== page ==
Well, at the cost of killing the most evil people on earth. As for civilians, not much of a cost at all. It’s likely that the war against Iran—the kinetic phase, I mean—has already begun. Look at the population density of Iran.


How would the Iranians know if a completely unpredictable foe with incredible military skills were in their country? We have no idea whatsoever what’s actually happening in Syria. The only thing we can say for sure is that the QSD suddenly appeared and began mopping the earth with everybody.

I vastly underestimated both the technological capabilities of the Arab League and its strategic planning. And no, it’s not because they’re Arabs. It’s because nobody’s ever fought wars this way. As my brother Tim said today, the Arab commanders must’ve studied every single conflict in the Middle East, probably going back to World War I. They’ve become experts on what not to do.

A brilliant piece of deception is to let the world screech about Yemen. Everyone’s been duped, as journalists unwittingly admit.

The United States on Tuesday sponsored a United Nations Security Council session intended to draw attention to the dire consequences of the war in Yemen, but the meeting also raised questions about potential crimes committed by a Saudi-led military offensive that the Pentagon actively supports.

[D]uring the session on Tuesday, the United Nations’ top human rights official said that the Saudi-led coalition bore the greatest responsibility for the civilian carnage. The official, Zeid Ra’ad al-Hussein, the high commissioner for human rights, said that while both sides in the conflict had engaged in attacks on civilians, “a disproportionate amount appeared to be the result of airstrikes carried out by coalition forces.”

All that has placed the United States in an awkward diplomatic tangle. But the fact that American officials invited Mr. al-Hussein to brief the Council on Tuesday was an indication that cracks in the relationship between the United States and Saudi Arabia are beginning to show.

Then Somini Sengupta (and so little time) writes this.

[T]he Obama administration has not blocked a $1.29 billion weapons deal with Saudi Arabia. It has also not suggested that it would withdraw its support for the Saudi-led operations, nor said that it would conduct its own investigations into military airstrikes that might amount to serious crimes.

Yup. The Yemen war has put so much strain on the US relationship with Saudi Arabia that we’re going to keep on supplying them with weapons and supporting their operations.

The Security Council session was this.

High Commissioner for Human Rights Prince Zeid Ra’ad al-Hussein is the son of Prince Ra’ad bin Zeid, Lord Chamberlain of the Hashemite Court of Jordan. One of the nations bombing Yemen is…Jordan!

You know what I’m starting to think? The Saudis are planting the war-crimes stories themselves. Westerners are satisfied with having meetings. We’ve become little kids who like to put on costumes and playact.

The fate of Ireland’s mission in the Golan Heights is hanging in the balance this weekend, as Foreign Affairs Minister Charlie Flanagan bluntly declared he did not want our UN troops sucked into “a Syrian civil war”.

The Sunday Independent has now established from senior sources that Irish soldiers would have been killed or taken hostage by Islamist extremists if it wasn’t for the military intervention of the Israeli army during last week’s battle to save besieged UN soldiers.

But, despite deepening worries over troop safety, Mr Flanagan ruled out a unilateral Irish withdrawal.

“Support for the UN is a cornerstone of Irish foreign policy and any decision will be made in partnership with them,” he said.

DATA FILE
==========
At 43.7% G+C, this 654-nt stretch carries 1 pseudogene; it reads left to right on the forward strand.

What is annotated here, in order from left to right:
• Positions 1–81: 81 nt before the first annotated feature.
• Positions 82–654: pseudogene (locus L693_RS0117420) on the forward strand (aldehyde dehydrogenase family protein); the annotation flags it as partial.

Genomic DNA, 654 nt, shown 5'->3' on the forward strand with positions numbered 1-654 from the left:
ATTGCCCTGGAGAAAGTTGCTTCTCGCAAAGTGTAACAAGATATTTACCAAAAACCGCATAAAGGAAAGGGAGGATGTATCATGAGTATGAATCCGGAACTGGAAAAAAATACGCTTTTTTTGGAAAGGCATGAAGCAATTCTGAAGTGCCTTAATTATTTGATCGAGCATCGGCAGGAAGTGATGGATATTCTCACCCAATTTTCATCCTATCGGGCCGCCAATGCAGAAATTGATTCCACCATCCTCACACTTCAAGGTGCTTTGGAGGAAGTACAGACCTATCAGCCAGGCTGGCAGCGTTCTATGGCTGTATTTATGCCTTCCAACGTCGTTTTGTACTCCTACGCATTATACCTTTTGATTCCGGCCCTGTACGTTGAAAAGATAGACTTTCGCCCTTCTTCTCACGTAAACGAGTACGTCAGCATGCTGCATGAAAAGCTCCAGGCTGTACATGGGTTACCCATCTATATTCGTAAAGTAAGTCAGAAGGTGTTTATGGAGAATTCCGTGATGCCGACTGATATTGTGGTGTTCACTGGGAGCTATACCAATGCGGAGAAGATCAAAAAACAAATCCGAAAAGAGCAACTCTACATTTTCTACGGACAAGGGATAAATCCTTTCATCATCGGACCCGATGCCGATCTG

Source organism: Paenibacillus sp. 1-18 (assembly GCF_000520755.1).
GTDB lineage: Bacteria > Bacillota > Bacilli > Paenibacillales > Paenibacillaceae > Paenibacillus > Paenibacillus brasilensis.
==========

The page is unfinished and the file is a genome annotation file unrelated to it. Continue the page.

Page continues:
So did the Irish send more beekeepers to sit in the Golan Heights, piously refusing to intervene while depending on Israel to save them? Drum roll, please.

IRISH TROOPS WILL remain in the Golan Heights as part of a UN peacekeeping mission.

Defence Minister Simon Coveney informed the Dáil of his decision this evening.


There was some uncertainty as to whether or not troops would return to the disputed territory, located on the border between Israel and Syria, following increased turmoil in the region.

Some 130 Irish soldiers are currently deployed there as part of the UNDOF (UN Disengagement Observer Force). A troop rotation is due to take place next month.

Speaking in the Dáil, Coveney said he was “satisfied that we can continue to contribute to the [UNDOF] mission”.

Undof!” went the old Jew-hating drunk when kicked in the guts by a donkey.

Did Ireland ever thank the IDF for saving its beekeepers? No. But here’s what Irish Foreign Affairs Minister Charlie Flanagan said to the UN two months later.

I want to pay particular tribute here to the heroic role of UNRWA and its brave and dedicated staff in Gaza, 11 of whom tragically lost their lives during the recent horrific conflict.

UNRWA (United Nations Relief and Works Agency) in Gaza is an arm of Hamas, and the UN and Ireland know it.

Israel said Sunday that the UN Relief and Works Agency for Palestine Refugees in the Near East (UNRWA) supports Hamas and demanded the UN investigate the agency and its head, Peter Hansen.

Hansen said he believes there are Hamas members on UNRWA’s payroll, but they have to follow UN rules on remaining neutral.

“Oh I am sure that there are Hamas members on the UNRWA payroll and I don’t see that as a crime. Hamas as a political organization does not mean that every member is a militant and we do not do political vetting and exclude people from one persuasion as against another,” Hanson told CBC TV.

“We demand of our staff, whatever their political persuasion is, that they behave in accordance with UN standards and norms for neutrality,” he said.

The UN and the Irish have their priorities.

So do Israel’s silent, secretive, incredibly deadly partners. Behold an unsuccessful Houthi ambush on Saudi special operators. At 0:29 you hear the death rattle of one of the terrorists.

The Irish can have the UN. I’ll stick with Israel and those who’ve made peace with her.